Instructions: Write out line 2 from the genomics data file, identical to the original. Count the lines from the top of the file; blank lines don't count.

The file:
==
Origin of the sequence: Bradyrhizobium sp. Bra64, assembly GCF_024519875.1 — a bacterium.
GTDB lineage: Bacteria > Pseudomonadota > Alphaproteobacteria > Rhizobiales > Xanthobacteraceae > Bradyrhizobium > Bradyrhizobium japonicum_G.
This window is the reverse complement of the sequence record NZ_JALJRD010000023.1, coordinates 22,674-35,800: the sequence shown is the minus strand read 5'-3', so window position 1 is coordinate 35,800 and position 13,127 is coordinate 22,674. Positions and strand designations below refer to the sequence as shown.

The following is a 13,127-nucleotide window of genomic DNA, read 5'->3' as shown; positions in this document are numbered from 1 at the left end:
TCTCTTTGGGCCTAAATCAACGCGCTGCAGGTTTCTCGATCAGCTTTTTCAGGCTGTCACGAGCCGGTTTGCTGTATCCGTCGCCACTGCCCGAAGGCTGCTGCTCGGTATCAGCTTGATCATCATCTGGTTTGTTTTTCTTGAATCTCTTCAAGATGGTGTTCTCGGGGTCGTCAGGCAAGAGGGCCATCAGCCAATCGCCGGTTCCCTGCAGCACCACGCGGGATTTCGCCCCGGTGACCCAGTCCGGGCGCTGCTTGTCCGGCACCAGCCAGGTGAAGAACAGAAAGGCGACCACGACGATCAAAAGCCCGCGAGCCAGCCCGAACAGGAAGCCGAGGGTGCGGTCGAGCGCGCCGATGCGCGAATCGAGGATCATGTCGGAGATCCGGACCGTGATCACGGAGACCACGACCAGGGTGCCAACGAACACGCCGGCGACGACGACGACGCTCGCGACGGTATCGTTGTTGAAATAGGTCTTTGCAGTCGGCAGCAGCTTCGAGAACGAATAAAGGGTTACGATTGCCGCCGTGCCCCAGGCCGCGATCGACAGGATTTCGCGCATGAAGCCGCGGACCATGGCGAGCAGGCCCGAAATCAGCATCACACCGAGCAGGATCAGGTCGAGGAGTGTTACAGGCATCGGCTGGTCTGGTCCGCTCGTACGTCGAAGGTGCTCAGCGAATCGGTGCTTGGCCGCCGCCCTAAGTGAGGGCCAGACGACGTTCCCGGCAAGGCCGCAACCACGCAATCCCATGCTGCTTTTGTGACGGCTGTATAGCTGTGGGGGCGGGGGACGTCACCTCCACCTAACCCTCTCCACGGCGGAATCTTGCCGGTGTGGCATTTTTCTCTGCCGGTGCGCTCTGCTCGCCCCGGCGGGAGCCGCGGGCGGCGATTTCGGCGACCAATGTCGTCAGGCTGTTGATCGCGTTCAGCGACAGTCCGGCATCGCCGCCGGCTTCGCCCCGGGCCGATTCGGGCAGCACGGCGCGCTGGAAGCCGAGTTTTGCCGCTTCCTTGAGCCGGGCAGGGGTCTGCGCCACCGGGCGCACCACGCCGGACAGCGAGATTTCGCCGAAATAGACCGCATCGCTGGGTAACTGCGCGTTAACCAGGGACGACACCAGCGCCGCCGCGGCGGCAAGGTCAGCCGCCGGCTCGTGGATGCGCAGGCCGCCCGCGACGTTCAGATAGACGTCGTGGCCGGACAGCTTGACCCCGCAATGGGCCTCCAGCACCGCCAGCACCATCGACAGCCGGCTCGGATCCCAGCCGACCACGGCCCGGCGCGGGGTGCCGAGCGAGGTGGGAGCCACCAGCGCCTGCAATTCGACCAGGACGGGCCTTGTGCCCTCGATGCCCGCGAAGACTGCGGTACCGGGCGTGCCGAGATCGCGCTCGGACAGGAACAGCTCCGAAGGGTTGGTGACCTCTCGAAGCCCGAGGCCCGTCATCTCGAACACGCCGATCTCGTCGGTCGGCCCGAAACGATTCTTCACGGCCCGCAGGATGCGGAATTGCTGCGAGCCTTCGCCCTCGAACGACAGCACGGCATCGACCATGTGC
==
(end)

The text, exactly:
GTDB lineage: Bacteria > Pseudomonadota > Alphaproteobacteria > Rhizobiales > Xanthobacteraceae > Bradyrhizobium > Bradyrhizobium japonicum_G.